Kate Nash // Church, Leeds // 3.08.17

Kate Nash // Church, Leeds // 3.08.17

Tonight’s show is no normal Kate Nash show – tonight is in celebration of the ten year anniversary of her debut album Made of Bricks. The concept of a decade having passed since its release is somewhat jarring, having distinct memories of buying Made of Bricks in the Woolworths closing down sale many moons ago.


The stage is already beautiful with a stained glass window (Leeds Church is, you guessed it, an ex-church), but is made all the more magical with giant inflatable clouds, red roses and fairy lights adorning the piano and light-up flowers everywhere: Nash takes to the stage briefly at the end of opening track ‘Play’ in a dress made entirely of teddy bears before leaving, returning in a less sweat-inducing stage outfit and beginning a short rendition of ‘Foundations’, the song that shot her to fame. This segue quickly ends, sticking to the original order of Made of Bricks tracklist.


‘Mouthwash’ and ‘Mariella’ are particularly superb, along with ‘Pumpkin Soup’ and ‘Shit Song’. ‘Foundations’ (this time in full) predictably elicits the most rapturous response, especially the infamous ‘You said I must eat so many lemons / Cos I am so bitter / I said I’d rather be with your friends mate / Cos they are much fitt-ah’ line and its distinctive inflection.


Nash is an effervescent performer, dancing around the stage like a fireball with the confidence that only someone who has performed these songs for ten years could have. She treats the audience to rousing speeches, covering issues from the importance of self love (after ‘Nicest Thing’, she talks about how she wrote it when she was 17 and wanted someone to love her, but now she realises it’s key to love herself first) to mental health. She ensures her all-female, impossibly cool band, all decked out in identikit Kate Nash garb, receive the adulation and praise they deserve from the crowd.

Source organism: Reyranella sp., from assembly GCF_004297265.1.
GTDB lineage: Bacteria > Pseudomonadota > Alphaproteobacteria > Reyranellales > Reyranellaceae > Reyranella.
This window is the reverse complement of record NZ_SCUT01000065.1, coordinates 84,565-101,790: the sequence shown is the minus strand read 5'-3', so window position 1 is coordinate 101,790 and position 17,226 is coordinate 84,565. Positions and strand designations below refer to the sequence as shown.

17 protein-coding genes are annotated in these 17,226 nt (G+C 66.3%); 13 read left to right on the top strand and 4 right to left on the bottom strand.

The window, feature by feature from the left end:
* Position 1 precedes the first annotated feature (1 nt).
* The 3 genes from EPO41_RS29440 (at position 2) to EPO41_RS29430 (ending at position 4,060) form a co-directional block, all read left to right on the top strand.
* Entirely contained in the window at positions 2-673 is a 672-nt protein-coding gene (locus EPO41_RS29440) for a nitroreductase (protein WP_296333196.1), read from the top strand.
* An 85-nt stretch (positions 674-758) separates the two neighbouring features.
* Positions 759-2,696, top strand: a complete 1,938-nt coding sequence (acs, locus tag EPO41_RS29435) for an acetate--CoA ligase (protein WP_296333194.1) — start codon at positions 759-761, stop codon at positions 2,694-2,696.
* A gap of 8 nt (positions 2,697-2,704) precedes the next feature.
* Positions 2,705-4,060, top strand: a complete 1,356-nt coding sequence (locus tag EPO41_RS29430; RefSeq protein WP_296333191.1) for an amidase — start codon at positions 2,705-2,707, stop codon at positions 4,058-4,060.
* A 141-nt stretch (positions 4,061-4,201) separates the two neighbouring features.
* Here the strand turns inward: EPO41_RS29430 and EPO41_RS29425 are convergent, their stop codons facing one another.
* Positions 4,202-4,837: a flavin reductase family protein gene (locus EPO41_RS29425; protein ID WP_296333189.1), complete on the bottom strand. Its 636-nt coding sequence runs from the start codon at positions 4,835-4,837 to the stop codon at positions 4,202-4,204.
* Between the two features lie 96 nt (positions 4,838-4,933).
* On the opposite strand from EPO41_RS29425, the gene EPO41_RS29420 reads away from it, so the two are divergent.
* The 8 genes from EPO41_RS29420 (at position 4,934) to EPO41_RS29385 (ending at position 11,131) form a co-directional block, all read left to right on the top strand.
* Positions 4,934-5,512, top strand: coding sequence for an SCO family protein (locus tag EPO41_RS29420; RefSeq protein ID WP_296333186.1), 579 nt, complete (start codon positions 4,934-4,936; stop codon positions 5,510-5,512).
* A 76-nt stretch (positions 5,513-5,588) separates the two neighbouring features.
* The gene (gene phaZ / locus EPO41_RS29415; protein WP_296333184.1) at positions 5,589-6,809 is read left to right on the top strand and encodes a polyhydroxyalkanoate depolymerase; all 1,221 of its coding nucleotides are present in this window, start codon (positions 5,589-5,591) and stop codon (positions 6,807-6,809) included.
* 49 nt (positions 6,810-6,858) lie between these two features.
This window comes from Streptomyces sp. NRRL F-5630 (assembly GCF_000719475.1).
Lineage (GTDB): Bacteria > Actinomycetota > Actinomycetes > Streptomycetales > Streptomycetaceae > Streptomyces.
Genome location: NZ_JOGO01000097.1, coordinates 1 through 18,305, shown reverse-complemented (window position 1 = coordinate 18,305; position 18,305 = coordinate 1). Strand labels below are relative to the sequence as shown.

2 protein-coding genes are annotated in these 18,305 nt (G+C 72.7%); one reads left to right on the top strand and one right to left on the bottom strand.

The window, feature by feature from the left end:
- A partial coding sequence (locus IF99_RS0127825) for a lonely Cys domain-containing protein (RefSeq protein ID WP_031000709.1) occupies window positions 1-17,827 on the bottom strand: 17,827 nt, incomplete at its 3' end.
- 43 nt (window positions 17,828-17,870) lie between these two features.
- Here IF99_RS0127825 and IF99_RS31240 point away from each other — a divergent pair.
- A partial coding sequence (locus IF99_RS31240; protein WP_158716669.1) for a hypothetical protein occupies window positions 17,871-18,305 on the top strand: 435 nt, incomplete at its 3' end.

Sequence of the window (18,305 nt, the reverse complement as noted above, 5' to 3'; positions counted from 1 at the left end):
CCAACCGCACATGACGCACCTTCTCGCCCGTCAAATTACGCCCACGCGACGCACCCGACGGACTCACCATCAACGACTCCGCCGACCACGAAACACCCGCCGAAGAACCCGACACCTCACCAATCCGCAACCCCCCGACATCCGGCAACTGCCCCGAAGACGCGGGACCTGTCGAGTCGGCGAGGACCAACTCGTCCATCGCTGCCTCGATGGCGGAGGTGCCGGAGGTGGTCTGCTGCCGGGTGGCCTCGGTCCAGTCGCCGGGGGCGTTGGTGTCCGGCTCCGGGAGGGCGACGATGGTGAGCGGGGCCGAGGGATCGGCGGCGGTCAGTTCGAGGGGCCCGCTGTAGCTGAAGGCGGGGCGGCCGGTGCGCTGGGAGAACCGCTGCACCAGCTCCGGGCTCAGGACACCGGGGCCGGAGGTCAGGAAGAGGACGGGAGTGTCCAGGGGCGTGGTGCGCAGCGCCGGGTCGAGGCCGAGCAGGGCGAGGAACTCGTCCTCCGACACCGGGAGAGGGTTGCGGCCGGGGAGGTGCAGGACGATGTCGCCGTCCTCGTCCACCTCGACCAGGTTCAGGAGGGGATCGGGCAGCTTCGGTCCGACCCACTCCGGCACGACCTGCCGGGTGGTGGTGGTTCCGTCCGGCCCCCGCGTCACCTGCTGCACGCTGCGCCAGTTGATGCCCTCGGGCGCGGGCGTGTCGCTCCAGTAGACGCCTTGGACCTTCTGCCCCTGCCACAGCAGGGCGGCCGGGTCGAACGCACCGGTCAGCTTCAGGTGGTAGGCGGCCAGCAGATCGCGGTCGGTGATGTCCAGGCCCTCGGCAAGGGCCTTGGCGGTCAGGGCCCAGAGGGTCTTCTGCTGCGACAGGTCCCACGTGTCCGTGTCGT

After ‘Little Red’, Nash takes a bow with the words “and that is Made of Bricks” (with the noticeable omission of ‘Merry Happy’). The show then forays into other areas of Nash’s catalogue, with older B-sides and new tracks like the punchy ‘Agenda’ and ‘Call Me’, along with the delightful as-yet-unreleased ‘California Poppies’.


For the grand finale that is the fantastic ‘Merry Happy’, Nash invites a gaggle of glittered girls from the audience to join her. Sat at her piano surrounded by her adoring fans, it’s almost as though Nash is a deity being worshipped by loyal followers. ‘Merry Happy’ is a triumphant end to the show, with the entire room chanting “I can be alone, yeah / I can watch a sunset on my own” back at her.


As the crowd slowly trickles out of the venue, the Dirty Dancing classic ‘(I’ve Had) The Time of My Life’ plays, and it feels perfectly, perfectly appropriate.



Lucy McLaughlin